In this post, I’ll define the concept of freemium – an increasingly popular business model for online games. You’ll learn how an freemium game loop works, and perhaps you’ll be inspired to implement it in a future game…
In a nutshell: a freemium game is one that you can play, for free, for an unlimited time, but that also offers advantages to players that spend some cash on premium items.
These items could be magic spells, higher character stats, more health points, secret characters, or special weapons. They could even be purely aesthetic items, like hats, that just customise your in-game avatar and offer no benefit beyond that.
Unlike a shareware game, a freemium game doesn’t require you to buy anything, ever; you can play it normally without spending a penny, but to really get everything out of the game you’ll have to pay.
Freemium game designers need to define a clear line between the free and paid. This line needs to be thin; the free items must be great enough to let the player have fun and slowly turn into an addict, while the paid items must be desirable without offering too great an advantage to those players who spend their cash.
How It Works
Freemium games typically don’t have an “end”; they are games that you just play and play and play. Instead of levels and boss fights they’ll usually feature objectives and… more objectives.
They are usually multiplayer, too – it’s hard to find a single player freemium game, since this would only let you use your paid advantages against the computer, and not against (or alongside) other people around the world.
The “ideal loop” of a freemium game looks like this:
- The player downloads and installs the game.
- He begins to play with free items.
- He’ll be able to kill some enemies or complete some objectives – but it’s a bit hard, he loses more than wins. He’ll repeat this step until either he becomes an addict or he uninstalls the game.
- He’ll see another players using amazing items and playing better because of them; here he’ll notice the Shop area of the game.
- He’ll spend some time scrolling through all the items he could get and imagining playing with them. (This is why it’s important for the items to be desirable.)
- He’ll buy the items he wants and head back to the game.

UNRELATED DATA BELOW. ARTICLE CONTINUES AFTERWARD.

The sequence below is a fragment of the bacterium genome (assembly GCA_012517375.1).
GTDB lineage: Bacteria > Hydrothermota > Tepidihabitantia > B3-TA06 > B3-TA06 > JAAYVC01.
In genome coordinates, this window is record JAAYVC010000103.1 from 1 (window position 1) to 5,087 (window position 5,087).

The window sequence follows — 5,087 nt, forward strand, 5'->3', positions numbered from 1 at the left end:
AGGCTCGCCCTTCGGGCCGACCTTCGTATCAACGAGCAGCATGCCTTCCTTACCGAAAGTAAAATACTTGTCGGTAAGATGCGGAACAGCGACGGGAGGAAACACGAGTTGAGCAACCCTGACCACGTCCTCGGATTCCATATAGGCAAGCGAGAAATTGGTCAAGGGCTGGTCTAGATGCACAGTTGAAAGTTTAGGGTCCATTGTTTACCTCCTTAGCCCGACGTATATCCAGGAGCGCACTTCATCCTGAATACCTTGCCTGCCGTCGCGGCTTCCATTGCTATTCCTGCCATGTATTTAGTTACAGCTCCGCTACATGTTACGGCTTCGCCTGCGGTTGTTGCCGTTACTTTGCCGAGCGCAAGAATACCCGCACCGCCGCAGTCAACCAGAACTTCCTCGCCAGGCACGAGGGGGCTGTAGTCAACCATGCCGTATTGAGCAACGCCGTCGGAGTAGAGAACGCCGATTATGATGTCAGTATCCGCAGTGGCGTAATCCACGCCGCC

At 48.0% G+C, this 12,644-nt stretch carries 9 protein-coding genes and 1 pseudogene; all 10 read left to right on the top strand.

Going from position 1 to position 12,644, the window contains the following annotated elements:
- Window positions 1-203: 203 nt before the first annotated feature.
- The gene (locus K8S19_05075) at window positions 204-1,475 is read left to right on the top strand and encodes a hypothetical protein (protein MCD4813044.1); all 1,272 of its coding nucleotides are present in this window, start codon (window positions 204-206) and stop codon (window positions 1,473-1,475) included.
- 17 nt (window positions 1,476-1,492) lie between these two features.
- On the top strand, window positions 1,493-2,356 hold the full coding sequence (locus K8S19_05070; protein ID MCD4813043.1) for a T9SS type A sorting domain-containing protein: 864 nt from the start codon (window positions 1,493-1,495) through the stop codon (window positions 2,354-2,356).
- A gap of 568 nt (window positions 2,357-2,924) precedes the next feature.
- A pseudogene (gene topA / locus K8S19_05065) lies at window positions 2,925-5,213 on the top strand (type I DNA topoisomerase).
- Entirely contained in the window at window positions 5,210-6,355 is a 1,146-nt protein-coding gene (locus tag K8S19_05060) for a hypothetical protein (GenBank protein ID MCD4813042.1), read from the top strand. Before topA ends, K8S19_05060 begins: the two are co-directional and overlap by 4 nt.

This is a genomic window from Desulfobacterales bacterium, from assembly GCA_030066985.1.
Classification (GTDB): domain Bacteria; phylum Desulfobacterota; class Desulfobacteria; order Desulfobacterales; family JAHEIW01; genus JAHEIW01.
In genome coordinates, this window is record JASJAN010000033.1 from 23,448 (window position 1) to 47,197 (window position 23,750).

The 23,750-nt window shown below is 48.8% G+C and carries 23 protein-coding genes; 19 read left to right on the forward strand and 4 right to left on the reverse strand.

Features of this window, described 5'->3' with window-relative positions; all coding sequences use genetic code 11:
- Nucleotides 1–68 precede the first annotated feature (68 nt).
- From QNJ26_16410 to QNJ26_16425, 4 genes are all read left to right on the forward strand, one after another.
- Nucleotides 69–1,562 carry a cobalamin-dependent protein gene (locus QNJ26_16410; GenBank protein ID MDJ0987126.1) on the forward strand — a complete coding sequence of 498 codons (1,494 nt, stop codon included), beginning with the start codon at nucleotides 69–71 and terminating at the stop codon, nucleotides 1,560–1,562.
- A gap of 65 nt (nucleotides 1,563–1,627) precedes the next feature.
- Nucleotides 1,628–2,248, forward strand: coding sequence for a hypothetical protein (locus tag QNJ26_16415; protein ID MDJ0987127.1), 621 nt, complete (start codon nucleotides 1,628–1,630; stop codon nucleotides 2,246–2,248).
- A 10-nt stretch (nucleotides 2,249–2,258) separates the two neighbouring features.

- He’ll repeat the above steps until the game shuts down, he gets bored, or something forces him to change his habits.
Looking at this list, we can see a few important points such a game needs to fulfil:
- You need to create free items and a free gameplay that the player really likes.
- You need to create amazing paid items that feel like they’re worth actual money, without them offering such a big advantage that they’d unbalance the gameplay.
- You need to set great prices and have a lot of premium items to have a better chance of enticing your player to buy something.
I put together this little diagram to illustrate this:
In the diagram you can see that the user must win and lose; another important factor is that he must see a special item in the hands of another user who is playing very well. Then, the user will either head back to the game without any premium items, or he’ll buy something first.
Some Games That Are Freemium
Let’s look at a few successful examples:
If you’re familiar with these games, you’ll notice that they’re quite varied. FarmVille has no battles, Team Fortress 2 is round-based, and so on.
Some companies profit purely off this business model. If you can create a game with a good balance between free and premium items, and where the free users can see the premium users playing well because of their paid items, you may well have a game that will bring a great income for you or your company!